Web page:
The Democratic governor of Kentucky on Sunday described the spike in Covid cases in the state as “bleak,” pointing out that Republican lawmakers have curtailed their ability to control the record wave of infections there.

“If I had the opportunity to do it now, we would have a masking order for you when you are in public and indoors,” Governor Andy Beshear said on NBC’s Meet the Press news program. “We know this is a proven way to slow the spread of the virus and ultimately support our health capacities.”

Kentucky recorded 4,423 new daily cases on Saturday, a seven-day average, according to a database from the New York Times. The number of deaths and hospitalizations has also increased. “Our situation is dire,” said Mr. Beshear.

The state’s Supreme Court recently ruled that a lower court cannot block attempts by lawmakers to restrict Mr Beshear’s emergency powers to deal with Covid. He had tried to enforce a comprehensive mask mandate in schools.

Mr Beshear has called a special session of the state legislatures on Tuesday to look at the crisis.

The National Guard, FEMA and nursing students have been deployed across the state to help hospitals, Mr Beshear said.

“When you’re at war, you can’t cry about what you can or can’t do,” he said. “You have to do your best every day because this is a life-and-death struggle.”

In the state, 68 percent of people over the age of 12 have received at least one dose of a Covid vaccine and 58 percent are fully vaccinated, according to a Times database. This puts Kentucky in the middle compared to the vaccination rates in other states.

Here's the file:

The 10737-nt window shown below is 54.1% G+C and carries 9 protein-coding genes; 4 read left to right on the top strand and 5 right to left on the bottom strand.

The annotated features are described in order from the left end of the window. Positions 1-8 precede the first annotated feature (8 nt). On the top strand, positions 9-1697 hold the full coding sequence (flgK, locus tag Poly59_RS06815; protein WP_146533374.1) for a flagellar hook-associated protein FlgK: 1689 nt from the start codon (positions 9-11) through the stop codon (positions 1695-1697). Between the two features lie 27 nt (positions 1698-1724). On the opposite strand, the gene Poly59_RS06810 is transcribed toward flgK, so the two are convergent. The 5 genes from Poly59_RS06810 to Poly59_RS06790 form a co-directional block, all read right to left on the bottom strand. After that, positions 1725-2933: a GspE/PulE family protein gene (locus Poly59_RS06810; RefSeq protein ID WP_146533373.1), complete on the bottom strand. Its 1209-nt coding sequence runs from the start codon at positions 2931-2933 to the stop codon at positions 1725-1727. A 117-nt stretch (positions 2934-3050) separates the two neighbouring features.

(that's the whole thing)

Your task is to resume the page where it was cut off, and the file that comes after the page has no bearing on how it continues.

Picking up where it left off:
“We have, I believe, across America far behind the populations who will listen to a government official and take the vaccine because of it,” said Mr Beshear. “We’re probably even past a local official, pastor, or other.”

He attributed some of the state’s vaccine reluctance to misinformation and urged individuals to speak to loved ones in addition to public information campaigns.

“People are going to have to break that Thanksgiving dinner rule,” he said. “You have to call or go to an unvaccinated person whom you love and care for. You will have to jeopardize your relationship with this person because you have never been exposed to greater risk. “

“I think it is this kind of care and the person who is willing to do this and make this sacrifice that finally reaches those who are not vaccinated.”

He added, “You could lose a friend through this conversation, but that friend could lose his life if not vaccinated.”